No more Ms Nice Girl: trust your gut instinct

Business coach and podcaster Melitta Campbell gives BV readers some timely advice for International Women’s Day

RESEARCH last year by Starling Bank found more than 1.5 million UK women had started their own business in the previous 12 months — and many others harbour ambitions to start one very soon.

Melitta Campbell
Melitta Campbell

Another study by YouGov and The Telegraph, canvassing female sole traders who started a business during the pandemic, painted a picture of resilience and innovation — with 77 percent feeling confident about their chances of success.

I’ve interviewed 100 entrepreneurial women for my podcast about what they believe it takes to be successful in business. I’ve been blown away by just how candid they have been in sharing the good, the bad, and the unexpected.

I’ve collated the most common success factors. And one is self-belief. If your vision feels like an impossible dream, that even could be a good thing. It will drive you to grow, connect, and achieve.

Understanding your values is another vital factor; align those values with your activities to provide a foundation for future success.

Trust your instincts; years of being “good girls” have led many of us to disconnect from, or even distrust, our natural instincts. Gut instinct is the culmination of all our learning and experience to date.

Build your network; it can help you to develop goals, and a solid pipeline of leads and referrals for your business. Surround yourself with inspiring women. It’s worthwhile curating an “inner circle” to support you in your journey. Most of my podcast guests believe that mentors and business besties have played a pivotal role in their success.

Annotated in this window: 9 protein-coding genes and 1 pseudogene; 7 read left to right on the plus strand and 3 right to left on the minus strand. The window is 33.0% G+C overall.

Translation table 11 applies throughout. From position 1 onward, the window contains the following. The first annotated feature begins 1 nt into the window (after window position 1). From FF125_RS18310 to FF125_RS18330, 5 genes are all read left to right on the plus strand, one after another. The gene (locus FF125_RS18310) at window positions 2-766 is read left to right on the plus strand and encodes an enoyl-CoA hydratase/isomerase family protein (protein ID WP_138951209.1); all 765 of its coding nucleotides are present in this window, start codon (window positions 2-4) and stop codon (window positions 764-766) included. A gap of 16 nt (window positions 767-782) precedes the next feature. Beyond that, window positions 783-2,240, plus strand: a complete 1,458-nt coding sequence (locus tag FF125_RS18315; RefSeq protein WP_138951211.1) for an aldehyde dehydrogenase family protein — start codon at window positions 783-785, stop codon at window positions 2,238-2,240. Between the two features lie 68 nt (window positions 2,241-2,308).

Don’t be afraid to ask for help. This can be hard, and many women admit to having learned the lesson the hard way. Recognise that there is only so much we can achieve on our own. Learn to delegate, investing in a small team and asking those around us for support are essential to our success.

Embrace your skills and successes. We often discount the tasks and activities we enjoy and that come naturally to us, thinking that they are easy for everyone. When you feel this way about your work, it’s a sign that you are operating in your zone of genius. Embrace and appreciate your natural talents.

Failure is not the opposite of success, it’s the process of experimentation. Learning from failure can help us to grow in the right direction. Failure is part of every success.

Invest in yourself: shortcut your route to success by upgrading your skills. And finally, define what success means to you — and use that to determine the path towards it.